Andrew AlbaneseBe careful what you wish for, book people.

In recent years, Big Five publishers have fought to keep e-book prices out of the bargain basement, just where Amazon wanted them. With the return of so-called “agency” pricing, though, the battle may be won, but the war is not going so well. Once high-climbing e-book sales are tapering and even in some cases, descending.

“After years of explosive growth, e-books are hitting a soft patch for sure—we’ve been talking about how sales have been flattening, well, now they are in decline,” reports Andrew Albanese, Publishers Weekly senior writer. “For Hachette, e-books accounted for 28% of revenue, down from 34% the previous year. In his quaterly conference call, Hachette CEO Arnaud Nourry made an interesting observation: that the declines in e-book sales began when discounting of e-books ended—in other words, when Department of Justice sanctions (as a result of the Apple e-book price-fixing case) ended, and the agency model (for setting e-book prices) returned.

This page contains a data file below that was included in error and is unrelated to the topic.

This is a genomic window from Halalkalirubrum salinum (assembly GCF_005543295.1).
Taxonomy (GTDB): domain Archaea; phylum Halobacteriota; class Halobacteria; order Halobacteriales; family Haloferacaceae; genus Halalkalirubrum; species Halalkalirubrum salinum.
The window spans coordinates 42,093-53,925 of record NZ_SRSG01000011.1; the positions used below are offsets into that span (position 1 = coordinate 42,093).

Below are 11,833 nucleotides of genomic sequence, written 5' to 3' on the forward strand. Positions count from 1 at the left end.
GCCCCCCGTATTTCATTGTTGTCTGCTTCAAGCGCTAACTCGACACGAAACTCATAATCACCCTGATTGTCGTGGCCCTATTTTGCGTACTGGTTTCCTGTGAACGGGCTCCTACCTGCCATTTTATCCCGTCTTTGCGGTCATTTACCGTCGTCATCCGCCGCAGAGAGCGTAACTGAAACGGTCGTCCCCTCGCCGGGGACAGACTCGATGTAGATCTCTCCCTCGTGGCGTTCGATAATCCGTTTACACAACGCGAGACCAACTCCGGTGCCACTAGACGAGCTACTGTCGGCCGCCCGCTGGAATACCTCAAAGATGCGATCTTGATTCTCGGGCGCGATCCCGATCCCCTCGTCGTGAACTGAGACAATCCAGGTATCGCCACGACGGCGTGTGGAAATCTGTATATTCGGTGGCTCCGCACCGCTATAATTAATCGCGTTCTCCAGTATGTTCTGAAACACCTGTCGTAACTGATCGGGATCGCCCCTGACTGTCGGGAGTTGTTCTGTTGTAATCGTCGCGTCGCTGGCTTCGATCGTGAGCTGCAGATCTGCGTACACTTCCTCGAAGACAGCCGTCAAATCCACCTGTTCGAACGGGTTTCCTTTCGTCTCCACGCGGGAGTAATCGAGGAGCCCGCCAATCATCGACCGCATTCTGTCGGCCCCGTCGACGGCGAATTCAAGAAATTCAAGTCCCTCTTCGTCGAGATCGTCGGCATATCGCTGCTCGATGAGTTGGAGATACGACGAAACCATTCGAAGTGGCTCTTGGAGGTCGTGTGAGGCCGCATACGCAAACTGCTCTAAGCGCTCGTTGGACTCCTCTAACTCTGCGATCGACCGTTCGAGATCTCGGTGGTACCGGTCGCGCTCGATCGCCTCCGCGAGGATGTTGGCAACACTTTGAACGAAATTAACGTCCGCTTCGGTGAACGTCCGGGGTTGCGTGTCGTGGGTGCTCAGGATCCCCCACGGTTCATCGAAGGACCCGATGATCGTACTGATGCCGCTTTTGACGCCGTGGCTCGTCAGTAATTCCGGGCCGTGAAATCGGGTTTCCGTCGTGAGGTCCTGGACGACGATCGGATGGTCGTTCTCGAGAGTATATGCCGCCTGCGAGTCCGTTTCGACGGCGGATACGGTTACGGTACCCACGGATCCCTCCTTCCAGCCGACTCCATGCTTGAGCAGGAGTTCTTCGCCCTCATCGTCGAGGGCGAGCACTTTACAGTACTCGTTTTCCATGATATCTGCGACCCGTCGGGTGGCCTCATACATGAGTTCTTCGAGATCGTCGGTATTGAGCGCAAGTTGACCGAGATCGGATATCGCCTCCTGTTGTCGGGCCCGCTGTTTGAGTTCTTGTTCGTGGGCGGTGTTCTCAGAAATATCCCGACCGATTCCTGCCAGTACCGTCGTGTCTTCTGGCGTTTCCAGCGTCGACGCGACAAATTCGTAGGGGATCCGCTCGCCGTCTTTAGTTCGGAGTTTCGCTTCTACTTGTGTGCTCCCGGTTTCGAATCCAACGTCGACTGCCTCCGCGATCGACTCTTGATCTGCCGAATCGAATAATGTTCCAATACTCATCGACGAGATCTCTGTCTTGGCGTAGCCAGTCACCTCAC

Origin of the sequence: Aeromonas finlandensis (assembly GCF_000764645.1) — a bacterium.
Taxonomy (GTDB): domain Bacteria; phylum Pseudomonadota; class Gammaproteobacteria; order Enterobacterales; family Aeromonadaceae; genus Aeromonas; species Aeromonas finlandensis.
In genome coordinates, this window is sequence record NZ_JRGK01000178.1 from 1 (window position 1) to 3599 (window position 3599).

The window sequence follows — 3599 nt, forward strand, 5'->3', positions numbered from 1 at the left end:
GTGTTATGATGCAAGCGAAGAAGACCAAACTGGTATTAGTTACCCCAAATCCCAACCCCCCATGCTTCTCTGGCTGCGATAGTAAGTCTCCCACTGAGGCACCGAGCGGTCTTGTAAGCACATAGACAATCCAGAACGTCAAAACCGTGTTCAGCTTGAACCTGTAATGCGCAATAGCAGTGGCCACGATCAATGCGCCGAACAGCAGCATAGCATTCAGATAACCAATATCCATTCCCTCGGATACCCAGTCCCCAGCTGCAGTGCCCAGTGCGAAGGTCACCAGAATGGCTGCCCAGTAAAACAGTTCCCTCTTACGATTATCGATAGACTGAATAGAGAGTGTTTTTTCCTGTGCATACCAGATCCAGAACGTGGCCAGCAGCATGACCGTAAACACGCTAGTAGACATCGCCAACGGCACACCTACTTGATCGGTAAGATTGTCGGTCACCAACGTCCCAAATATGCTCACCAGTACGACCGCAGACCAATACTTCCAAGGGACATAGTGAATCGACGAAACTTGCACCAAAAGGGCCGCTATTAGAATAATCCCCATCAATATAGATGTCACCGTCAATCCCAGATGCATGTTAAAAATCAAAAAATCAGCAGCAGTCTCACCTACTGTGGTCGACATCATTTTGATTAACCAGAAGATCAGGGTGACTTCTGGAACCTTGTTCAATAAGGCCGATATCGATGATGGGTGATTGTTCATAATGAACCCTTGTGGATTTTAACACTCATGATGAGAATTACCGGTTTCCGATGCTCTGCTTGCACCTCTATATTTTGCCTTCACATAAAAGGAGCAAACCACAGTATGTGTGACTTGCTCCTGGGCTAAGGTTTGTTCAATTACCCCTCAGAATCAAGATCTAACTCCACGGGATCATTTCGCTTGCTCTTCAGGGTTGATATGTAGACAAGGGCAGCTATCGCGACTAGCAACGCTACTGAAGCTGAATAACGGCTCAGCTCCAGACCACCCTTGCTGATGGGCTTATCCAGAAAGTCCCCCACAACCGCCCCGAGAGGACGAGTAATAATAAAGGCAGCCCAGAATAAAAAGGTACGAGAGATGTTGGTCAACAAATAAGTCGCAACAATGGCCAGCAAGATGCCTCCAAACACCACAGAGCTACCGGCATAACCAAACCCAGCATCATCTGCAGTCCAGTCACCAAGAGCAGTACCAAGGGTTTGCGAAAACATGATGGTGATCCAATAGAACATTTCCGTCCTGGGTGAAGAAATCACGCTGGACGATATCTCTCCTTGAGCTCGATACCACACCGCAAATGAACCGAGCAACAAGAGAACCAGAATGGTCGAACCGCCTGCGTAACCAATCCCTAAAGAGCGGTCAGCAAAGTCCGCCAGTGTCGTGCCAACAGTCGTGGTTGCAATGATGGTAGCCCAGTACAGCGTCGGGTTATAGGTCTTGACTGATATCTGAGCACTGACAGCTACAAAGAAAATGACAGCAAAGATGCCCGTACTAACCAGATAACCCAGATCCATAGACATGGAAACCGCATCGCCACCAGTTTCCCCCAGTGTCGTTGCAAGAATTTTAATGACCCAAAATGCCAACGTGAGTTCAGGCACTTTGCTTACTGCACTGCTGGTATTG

“My gut tells me that, yes, the price issue has probably had some effect,” Albanese tells CCC’s Chris Kenneally. In 2015, “e-books have lost the gee whiz factor. They are now a format like any other. And like all other books, sales go up when you have big titles, and sales go down when you don’t. In HarperCollins’ case, there was no new Divergent Books. And at Hachette, in the first quarter of 2014, they had enjoyed a number of big bestsellers including The Goldfinch, I Am Malala and Grain Brain.”

Every Friday, CCC’s “Beyond the Book” speaks with the editors and reporters of “Publishers Weekly” for an early look at the news that publishers, editors, authors, agents and librarians will be talking about when they return to work on Monday.

Share This